My Shizzle: Gone Fazizzle?

If you’ve watched television at any point during the past ninety days, you’ve probably seen the latest ads from Old Navy, a brand that dispenses irony like VH1 serves up nostalgia: cheap, shameless, and unfiltered. In a commercial I cannot for the life of me get out of my head, a waxy Fran Drescher brays, “My shizzle’s gone fazizzle.” She enunciates these words in a way that suggests she’d like very much to be told what the hell “shizzle” and “fazizzle” mean. Needless to say, she’s not the only one.

Lil’ Kim is featured in another Old Navy ad that offers a race-reversed variation. In it, L’il Kim wears the sort of outfit a prep-school girl might pack for a trip to Killington with Muffy and Biff.

Outside the world of inexpensive clothing manufactured by impoverished Asian children, Jerry Stiller stars in an advertisement for the latest Satanic incarnation of America Online. Stiller appears unannounced in the home of a middle-class couple who, like the rest of humanity, feel only contempt and hatred for the AOL discs sent to them on an hourly basis. They’re so turned off by AOL, in fact, that they’ve constructed an elaborate fish sculpture out of the discs. This is upsetting to AOL pitchman Stiller. He suggests that they complete their sculpture with a Snoop Dogg CD. This prompts the arrival of a visibly enraged Mr. Dogg, who admonishes the couple to “wait just one minizzle.”

These campaigns at once highlight and satirize the state of race relations in the U.S. They’re funny, one supposes, precisely because they offer such improbable juxtapositions: Fran Drescher and black slang, Lil’ Kim and tweedy ski wear, and Snoop Dogg mixing it up with George Costanza’s dad. These ads are part of a wave of humor based on the lazy melding of black culture with white idiocy. In Bringing Down the House, one of the year’s most popular films, a far-too-enthusiastic Steve Martin adopts a ghetto-fabulous wardrobe and spouts horribly dated Ebonics in an attempt to help real-life raptor and costar Queen Latifah. In Malibu’s Most Wanted, Jamie Kennedy plays a Wafrican-American (White African-American) who doesn’t let his privileged background or white skin get in the way of behaving like a particularly sorry would-be member of Master P’s No Limit army. On HBO’s hilarious Da Ali G Show, a white Brit named Sacha Baron Cohen adopts the comic persona of a clueless Indian who desperately wants to be taken seriously as a B-boy.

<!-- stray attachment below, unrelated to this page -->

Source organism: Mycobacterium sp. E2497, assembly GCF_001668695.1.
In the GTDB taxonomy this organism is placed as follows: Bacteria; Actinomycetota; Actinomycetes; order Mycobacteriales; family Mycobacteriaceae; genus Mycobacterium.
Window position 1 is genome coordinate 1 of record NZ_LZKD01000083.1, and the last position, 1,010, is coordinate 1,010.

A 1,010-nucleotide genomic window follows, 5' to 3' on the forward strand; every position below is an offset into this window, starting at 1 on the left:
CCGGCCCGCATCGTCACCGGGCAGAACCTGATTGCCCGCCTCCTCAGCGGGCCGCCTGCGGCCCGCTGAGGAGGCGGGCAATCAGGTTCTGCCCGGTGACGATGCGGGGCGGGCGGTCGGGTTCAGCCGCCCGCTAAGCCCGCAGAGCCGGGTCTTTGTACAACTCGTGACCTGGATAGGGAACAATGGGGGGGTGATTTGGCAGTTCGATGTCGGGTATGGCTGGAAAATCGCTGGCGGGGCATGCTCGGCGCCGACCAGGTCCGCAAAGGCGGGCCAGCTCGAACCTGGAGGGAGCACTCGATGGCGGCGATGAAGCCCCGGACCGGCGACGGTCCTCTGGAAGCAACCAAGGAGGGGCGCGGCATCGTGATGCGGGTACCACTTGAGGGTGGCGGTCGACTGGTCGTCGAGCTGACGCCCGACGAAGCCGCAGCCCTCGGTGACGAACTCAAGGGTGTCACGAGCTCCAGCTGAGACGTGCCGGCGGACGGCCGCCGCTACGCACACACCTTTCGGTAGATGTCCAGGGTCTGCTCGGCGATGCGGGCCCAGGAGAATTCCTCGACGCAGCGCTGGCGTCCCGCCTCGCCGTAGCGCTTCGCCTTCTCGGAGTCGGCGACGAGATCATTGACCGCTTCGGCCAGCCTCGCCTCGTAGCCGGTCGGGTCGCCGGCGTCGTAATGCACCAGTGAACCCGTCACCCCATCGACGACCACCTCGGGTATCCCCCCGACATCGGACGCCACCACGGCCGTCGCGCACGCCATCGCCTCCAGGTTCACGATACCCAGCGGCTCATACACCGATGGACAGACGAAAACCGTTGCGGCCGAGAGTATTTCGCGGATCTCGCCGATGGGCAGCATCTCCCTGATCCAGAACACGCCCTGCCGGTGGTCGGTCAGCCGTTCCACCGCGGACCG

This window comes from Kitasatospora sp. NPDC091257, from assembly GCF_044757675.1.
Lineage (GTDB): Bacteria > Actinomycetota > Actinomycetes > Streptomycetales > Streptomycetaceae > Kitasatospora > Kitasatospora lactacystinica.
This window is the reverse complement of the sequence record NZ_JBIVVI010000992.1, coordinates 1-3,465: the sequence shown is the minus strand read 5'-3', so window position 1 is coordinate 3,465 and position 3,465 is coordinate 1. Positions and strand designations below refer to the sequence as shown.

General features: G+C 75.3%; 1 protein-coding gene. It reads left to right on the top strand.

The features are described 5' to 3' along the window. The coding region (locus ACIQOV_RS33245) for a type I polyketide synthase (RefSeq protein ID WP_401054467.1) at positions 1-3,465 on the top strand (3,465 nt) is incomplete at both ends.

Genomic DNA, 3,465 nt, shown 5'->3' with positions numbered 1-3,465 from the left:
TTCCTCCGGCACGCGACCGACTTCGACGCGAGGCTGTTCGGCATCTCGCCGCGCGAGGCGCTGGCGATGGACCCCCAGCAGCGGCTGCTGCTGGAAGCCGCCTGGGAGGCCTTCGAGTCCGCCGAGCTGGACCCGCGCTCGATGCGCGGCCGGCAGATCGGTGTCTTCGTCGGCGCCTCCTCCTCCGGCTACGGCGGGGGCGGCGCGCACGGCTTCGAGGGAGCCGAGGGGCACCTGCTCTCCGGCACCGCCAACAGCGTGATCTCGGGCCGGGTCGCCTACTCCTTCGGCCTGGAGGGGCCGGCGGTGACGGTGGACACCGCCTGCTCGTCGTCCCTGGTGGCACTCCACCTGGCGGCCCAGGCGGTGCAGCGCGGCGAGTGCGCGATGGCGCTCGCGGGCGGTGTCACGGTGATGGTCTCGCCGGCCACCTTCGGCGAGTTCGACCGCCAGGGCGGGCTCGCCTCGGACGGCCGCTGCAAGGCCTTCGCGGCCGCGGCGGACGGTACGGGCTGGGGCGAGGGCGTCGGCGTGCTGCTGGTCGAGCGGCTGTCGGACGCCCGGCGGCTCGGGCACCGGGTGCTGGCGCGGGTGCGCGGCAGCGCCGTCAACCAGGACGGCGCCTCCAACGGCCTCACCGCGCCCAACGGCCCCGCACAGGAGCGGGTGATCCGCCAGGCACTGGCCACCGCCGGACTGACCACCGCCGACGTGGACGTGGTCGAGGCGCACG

There are countless other characters whose humor is predicated on the contrast between their white skin and their black behavior. The feebleminded “wigger” is by now a stock comic character, the walking embodiment of the culture-clash school of comedy.

From an entertainment point of view, it’s easy to see why the wigger is a popular character. It’s an easy gag, one so embedded into our nation’s background that it’s almost a part of our mythology. Why did the chicken cross the road? We still ask that question not because it’s a hilarious joke, but because it’s part of American folklore. Similarly, a movie need only introduce a white character kicking it street-style to win an unearned laugh of recognition.